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Characterising Functional Venom Profiles of Anthozoans and Medusozoans within Their Ecological Context
Open AccessArticle

Transcriptomic Analysis of Four Cerianthid (Cnidaria, Ceriantharia) Venoms

1
Department of Ecology and Evolutionary Biology, University of Kansas, 1200 Sunnyside Ave., Lawrence, KS 66045, USA
2
Department of Biological Sciences, University of North Carolina at Charlotte, 9201 University City Blvd, Charlotte, NC 28262, USA
3
Department of Biology, Florida Southern College, 111 Lake Hollingsworth, Drive Lakeland, FL 33801, USA
4
Department of Biological Sciences, Universidade Estadual Paulista “Júlio de Mesquita Filho” (UNESP), FCL, Assis, SP 19806, Brazil
*
Author to whom correspondence should be addressed.
Mar. Drugs 2020, 18(8), 413; https://doi.org/10.3390/md18080413
Received: 28 June 2020 / Revised: 16 July 2020 / Accepted: 22 July 2020 / Published: 5 August 2020
Tube anemones, or cerianthids, are a phylogenetically informative group of cnidarians with complex life histories, including a pelagic larval stage and tube-dwelling adult stage, both known to utilize venom in stinging-cell rich tentacles. Cnidarians are an entirely venomous group that utilize their proteinaceous-dominated toxins to capture prey and defend against predators, in addition to several other ecological functions, including intraspecific interactions. At present there are no studies describing the venom for any species within cerianthids. Given their unique development, ecology, and distinct phylogenetic-placement within Cnidaria, our objective is to evaluate the venom-like gene diversity of four species of cerianthids from newly collected transcriptomic data. We identified 525 venom-like genes between all four species. The venom-gene profile for each species was dominated by enzymatic protein and peptide families, which is consistent with previous findings in other cnidarian venoms. However, we found few toxins that are typical of sea anemones and corals, and furthermore, three of the four species express toxin-like genes closely related to potent pore-forming toxins in box jellyfish. Our study is the first to provide a survey of the putative venom composition of cerianthids and contributes to our general understanding of the diversity of cnidarian toxins. View Full-Text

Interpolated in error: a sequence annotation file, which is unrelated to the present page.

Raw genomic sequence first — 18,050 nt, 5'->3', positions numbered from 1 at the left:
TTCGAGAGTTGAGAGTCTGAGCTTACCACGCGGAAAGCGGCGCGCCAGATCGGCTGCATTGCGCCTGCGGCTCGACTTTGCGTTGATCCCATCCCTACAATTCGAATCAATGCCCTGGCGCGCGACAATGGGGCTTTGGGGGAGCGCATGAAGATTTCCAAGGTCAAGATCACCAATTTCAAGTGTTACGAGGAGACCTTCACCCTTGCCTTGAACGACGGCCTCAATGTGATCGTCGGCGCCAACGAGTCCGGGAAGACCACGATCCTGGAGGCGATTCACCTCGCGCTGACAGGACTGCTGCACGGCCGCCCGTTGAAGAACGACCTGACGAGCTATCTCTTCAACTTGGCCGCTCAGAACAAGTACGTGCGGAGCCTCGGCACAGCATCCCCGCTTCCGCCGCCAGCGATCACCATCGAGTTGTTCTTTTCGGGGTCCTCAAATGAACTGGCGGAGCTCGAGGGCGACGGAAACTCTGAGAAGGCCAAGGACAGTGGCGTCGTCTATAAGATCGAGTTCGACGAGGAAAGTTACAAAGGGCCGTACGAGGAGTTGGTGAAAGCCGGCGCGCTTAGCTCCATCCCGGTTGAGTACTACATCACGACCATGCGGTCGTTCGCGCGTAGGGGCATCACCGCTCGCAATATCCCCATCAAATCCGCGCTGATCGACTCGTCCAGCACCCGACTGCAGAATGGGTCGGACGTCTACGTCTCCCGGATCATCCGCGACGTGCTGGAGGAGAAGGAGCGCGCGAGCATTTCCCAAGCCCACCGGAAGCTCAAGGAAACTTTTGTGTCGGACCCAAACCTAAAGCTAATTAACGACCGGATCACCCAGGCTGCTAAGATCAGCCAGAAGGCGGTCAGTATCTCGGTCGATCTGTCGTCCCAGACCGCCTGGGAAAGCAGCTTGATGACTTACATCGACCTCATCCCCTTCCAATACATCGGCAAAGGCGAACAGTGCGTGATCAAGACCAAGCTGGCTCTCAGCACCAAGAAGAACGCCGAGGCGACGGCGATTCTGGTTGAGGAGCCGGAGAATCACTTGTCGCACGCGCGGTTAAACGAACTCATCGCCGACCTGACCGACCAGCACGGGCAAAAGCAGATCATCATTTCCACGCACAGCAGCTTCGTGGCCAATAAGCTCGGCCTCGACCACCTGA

Keywords: Anthozoa; tube anemone; transcriptome; toxins; venom-like; Pachycerianthus cf. maua; Pachycerianthus borealis; Isarachnanthus nocturnus; Ceriantheomorphe brasiliensis Anthozoa; tube anemone; transcriptome; toxins; venom-like; Pachycerianthus cf. maua; Pachycerianthus borealis; Isarachnanthus nocturnus; Ceriantheomorphe brasiliensis
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MDPI and ACS Style

Klompen, A.M.L.; Macrander, J.; Reitzel, A.M.; Stampar, S.N. Transcriptomic Analysis of Four Cerianthid (Cnidaria, Ceriantharia) Venoms. Mar. Drugs 2020, 18, 413. https://doi.org/10.3390/md18080413

AMA Style

Klompen AML, Macrander J, Reitzel AM, Stampar SN. Transcriptomic Analysis of Four Cerianthid (Cnidaria, Ceriantharia) Venoms. Marine Drugs. 2020; 18(8):413. https://doi.org/10.3390/md18080413

Chicago/Turabian Style

Klompen, Anna M.L.; Macrander, Jason; Reitzel, Adam M.; Stampar, Sérgio N. 2020. "Transcriptomic Analysis of Four Cerianthid (Cnidaria, Ceriantharia) Venoms" Mar. Drugs 18, no. 8: 413. https://doi.org/10.3390/md18080413

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